im assuming blackstone labs is kind of the Goto for oil analysis?

I think I'll go the route of sending some oil in... I can run my bus on its fresh oil for awhile and then pull out a sample to send in.. or i may have enough of the old still deoending on required sample size..

-Christopher
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Old 08-06-2016, 02:29 PM   #4
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The redneck dodge mosquito sprayers have turned their pumps up to achieve more power

Shop owners love to see those trucks
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Old 08-06-2016, 02:54 PM   #5
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Originally Posted by milkmania View Post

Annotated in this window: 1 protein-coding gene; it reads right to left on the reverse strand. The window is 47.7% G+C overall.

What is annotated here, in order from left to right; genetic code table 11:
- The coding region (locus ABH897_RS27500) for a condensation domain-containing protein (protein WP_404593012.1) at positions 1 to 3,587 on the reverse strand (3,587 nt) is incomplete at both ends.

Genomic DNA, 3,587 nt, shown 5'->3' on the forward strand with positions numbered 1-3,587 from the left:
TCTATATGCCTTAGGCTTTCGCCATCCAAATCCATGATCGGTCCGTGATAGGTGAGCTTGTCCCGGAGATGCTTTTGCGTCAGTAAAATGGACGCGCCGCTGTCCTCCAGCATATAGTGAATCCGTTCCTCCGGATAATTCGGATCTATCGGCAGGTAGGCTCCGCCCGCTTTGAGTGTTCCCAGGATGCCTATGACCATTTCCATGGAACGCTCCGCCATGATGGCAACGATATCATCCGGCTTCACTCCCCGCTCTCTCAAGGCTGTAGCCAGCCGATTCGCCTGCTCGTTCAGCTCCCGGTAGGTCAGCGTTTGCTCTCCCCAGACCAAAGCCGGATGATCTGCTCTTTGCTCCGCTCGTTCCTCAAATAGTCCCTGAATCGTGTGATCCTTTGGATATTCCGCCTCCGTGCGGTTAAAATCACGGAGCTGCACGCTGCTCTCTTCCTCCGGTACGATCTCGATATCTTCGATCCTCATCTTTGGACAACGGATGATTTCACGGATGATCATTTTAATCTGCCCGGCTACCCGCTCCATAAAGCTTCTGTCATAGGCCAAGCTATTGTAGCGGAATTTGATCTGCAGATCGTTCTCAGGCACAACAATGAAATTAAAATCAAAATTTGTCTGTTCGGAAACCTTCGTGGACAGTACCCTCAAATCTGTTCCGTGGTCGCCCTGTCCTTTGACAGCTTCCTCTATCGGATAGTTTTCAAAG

The redneck dodge mosquito sprayers have turned their pumps up to achieve more power

Shop owners love to see those trucks

?????
im lost.. LOL
-Christopher
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Old 08-06-2016, 02:58 PM   #6
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Originally Posted by cadillackid View Post
?????
im lost.. LOL
-Christopher
Those pickup truck owners who "roll coal"

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Old 08-06-2016, 03:00 PM   #7
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Quote:
Originally Posted by milkmania View Post
The redneck dodge mosquito sprayers have turned their pumps up to achieve more power

Shop owners love to see those trucks
Doing so is hard on the engine and drivetrain, so they have higher rates of parts failures and breakages.
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Old 08-06-2016, 03:16 PM   #8
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I got it.. I wasnt sure what he meant.. but yeah I hear those guys Bust stuff alot.. though they are fun to watch at car shows and such...